One of the most interesting tittles of Christ in the New Testament in found in Revelation 3:14. In this text, Christ addresses himself to the church of Laodicea as “The Amen”:
“And to the angel of the church in Laodicea write: The words of the Amen, the faithful and true witness, the origin of God’s creation” (Revelation 3:14).
The title of Jesus, “the Amen” indicates that he is “the faithful and true” witness of God. In the book of Revelation the words “faithful and true” refer to the word of God (Revelation 21:5) and to the one who bearS witness to the word of God (Revelation 21:6). Because Christ is a true and faithful witness of God, Paul says that in him, all of God’s promises find fulfillment. Paul wrote, “For in him every one of God’s promises is a ‘Yes.’ For this reason it is through him that we say the ‘Amen,’ to the glory of God” (2 Corinthians 1:20).
According to Smith (2016: 80), when Jesus refers to himself as “the Amen,” this statement reflects an important truth which Jesus is trying to communicate to the believers in Laodicea, that is, that he “is to be trusted because of his unique identification and sharing of identity with God.” The biblical background for Jesus calling himself a faithful witness goes back to the notion that God and Israel being the ‘faithful witnesses’ to the new creation in Isaiah 43:10-12. In addition, as God’s “Amen,” Jesus is as reliable as his Father who is the God of “Amen.”
The word “Amen” is a Hebrew word that was associated with the worship of Israel. In the Old Testament, the word is used in a liturgical context, “Blessed be the LORD, the God of Israel, from everlasting to everlasting. Amen and Amen” (Psalm 41:13). The word “amen” is used as a response, to agree with what has been said: “Cursed be anyone who misleads a blind person on the road. All the people shall say, ‘Amen!’” (Deuteronomy 27:18). In addition, the word “Amen” “typically appears at the close of commands, blessings, curses, doxologies, and prayers” (Chilton 1992: 1:184).
The English word “amen” derives from the Hebrew word ’āman, a word which means “to be faithful,” “to be reliable.” Several other Hebrew words derive from the word ’āman.
The Hebrew word ’emuna means “true” and carries with it the idea of reliability. The word ’emuna appears forty-nine times in the Hebrew Bible. Of these, twenty-four times the word is used to refer to God. The word is used to describe God as a true and faithful God. The word is also used to describe God’s nature and the way he relates to people. The psalmist calls God’s word “word of truth” (Psalm 119:43).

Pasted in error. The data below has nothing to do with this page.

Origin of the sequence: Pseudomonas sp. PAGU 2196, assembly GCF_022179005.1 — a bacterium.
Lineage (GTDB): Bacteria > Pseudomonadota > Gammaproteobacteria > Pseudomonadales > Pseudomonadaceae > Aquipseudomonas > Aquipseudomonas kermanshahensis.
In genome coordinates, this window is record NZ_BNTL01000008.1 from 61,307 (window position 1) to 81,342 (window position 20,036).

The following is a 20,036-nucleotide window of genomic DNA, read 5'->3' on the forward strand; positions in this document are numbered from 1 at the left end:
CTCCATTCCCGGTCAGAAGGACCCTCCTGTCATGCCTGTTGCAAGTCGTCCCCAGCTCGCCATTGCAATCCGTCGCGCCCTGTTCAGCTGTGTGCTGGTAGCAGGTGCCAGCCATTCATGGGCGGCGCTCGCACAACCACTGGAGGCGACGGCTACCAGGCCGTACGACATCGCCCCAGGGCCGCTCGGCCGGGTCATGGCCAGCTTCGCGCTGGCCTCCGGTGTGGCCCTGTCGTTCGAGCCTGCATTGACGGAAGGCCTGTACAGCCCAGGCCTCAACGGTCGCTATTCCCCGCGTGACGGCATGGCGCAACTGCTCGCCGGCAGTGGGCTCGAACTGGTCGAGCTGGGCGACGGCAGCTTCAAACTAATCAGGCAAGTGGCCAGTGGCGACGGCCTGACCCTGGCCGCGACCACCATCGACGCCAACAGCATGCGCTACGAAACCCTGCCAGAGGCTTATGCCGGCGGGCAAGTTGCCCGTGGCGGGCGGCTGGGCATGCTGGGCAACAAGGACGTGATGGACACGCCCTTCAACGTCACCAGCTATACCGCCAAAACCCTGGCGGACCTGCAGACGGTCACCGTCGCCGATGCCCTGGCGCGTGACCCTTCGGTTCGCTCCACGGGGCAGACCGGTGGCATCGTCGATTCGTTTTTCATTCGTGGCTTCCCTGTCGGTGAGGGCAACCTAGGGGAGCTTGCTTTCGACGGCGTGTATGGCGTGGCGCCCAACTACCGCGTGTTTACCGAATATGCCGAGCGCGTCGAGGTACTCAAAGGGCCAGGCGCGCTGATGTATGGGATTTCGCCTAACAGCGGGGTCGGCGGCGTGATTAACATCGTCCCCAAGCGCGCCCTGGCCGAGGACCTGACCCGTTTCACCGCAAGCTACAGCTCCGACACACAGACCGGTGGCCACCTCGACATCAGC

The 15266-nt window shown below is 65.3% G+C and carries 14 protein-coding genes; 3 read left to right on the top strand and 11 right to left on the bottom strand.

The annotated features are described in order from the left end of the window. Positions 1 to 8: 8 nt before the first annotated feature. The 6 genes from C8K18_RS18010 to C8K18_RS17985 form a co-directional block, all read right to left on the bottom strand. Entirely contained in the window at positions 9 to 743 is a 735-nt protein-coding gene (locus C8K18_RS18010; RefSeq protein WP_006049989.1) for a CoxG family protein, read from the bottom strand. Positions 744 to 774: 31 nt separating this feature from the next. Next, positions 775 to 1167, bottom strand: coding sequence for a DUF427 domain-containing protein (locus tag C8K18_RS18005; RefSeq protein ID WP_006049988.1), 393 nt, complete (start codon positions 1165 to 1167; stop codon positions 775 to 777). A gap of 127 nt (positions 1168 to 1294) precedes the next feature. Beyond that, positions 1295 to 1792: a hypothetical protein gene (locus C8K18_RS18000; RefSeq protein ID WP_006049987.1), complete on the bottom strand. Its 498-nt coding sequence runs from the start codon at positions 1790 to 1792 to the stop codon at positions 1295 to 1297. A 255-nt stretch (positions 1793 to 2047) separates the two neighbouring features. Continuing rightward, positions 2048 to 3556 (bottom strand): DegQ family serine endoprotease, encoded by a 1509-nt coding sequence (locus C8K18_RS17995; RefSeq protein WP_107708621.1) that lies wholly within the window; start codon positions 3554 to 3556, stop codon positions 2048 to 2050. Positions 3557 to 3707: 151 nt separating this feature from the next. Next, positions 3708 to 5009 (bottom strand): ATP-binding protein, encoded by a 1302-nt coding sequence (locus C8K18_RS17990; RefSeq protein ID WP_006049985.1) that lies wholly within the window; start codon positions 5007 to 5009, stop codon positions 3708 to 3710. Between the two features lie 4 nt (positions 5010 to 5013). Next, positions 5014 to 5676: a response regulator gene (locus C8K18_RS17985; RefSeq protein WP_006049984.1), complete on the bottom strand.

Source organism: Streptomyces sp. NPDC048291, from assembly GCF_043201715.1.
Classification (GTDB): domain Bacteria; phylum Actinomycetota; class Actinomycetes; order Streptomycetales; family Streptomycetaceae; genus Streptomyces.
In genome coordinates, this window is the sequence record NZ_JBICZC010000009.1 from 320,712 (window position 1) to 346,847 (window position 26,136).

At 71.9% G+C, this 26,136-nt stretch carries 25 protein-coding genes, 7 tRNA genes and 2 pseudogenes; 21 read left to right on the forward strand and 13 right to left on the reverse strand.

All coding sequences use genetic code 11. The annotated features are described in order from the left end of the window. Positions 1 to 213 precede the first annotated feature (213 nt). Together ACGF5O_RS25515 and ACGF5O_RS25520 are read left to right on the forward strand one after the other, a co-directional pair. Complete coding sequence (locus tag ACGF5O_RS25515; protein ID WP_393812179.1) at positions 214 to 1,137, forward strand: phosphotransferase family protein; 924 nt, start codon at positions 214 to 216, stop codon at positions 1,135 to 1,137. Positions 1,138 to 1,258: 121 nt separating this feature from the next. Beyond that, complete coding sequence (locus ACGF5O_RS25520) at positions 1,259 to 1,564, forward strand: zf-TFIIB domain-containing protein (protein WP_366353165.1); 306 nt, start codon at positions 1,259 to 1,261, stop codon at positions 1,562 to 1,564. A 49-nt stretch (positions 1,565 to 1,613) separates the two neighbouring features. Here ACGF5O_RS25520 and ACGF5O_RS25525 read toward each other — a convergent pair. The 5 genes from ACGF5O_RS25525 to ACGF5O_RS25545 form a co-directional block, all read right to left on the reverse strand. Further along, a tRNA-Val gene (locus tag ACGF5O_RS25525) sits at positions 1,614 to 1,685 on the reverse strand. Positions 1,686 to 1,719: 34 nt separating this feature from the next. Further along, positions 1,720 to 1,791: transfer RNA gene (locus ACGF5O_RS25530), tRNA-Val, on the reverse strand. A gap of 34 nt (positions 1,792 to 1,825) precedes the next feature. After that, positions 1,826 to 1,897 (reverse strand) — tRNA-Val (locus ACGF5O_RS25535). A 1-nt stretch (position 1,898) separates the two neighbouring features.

Another word that derives from the word ’āman is the word ’emet, a word which means “truth,” “faithfulness.” This word is also used to describe one aspect of God’s character. In his revelation to Moses on Mount Sinai, God said that he is a God who abounds in “steadfast love and faithfulness” (Exodus 34:6).
In his explanation of this aspect of God’s character, Cross (1995: 13) wrote,
The word ’emet comes from the root ’amen (like our familiar amen) which has the meaning, to be firm, sure. Different aspects of this meaning can be recognized in the uses of the term: (1) faithfulness, that which is reliable, trustworthy; (2) constancy, that which does not change, but persists and abides; (3) truth, that which has substance and is real, in contrast with the false, which is nothing. The God of ’emet is faithful, constant, and true: his word is sure, his actions are trustworthy, and his inner nature does not change.
There are two places in the Bible where the word “Amen” is used as a proper noun. In the New Testament Jesus is called “Amen” in Revelation 3:14. In the Old Testament, Yahweh is called ēlōhê ʼāmēn (Isaiah 65:16), “the God of Amen” or “the God Amen.” The Septuagint, the Greek translation of the Old Testament, translates the divine title as “the True God.” Most English translations either emend the text or follow the Septuagint.
For instance, the NRSV translates the divine name as “the God of faithfulness”: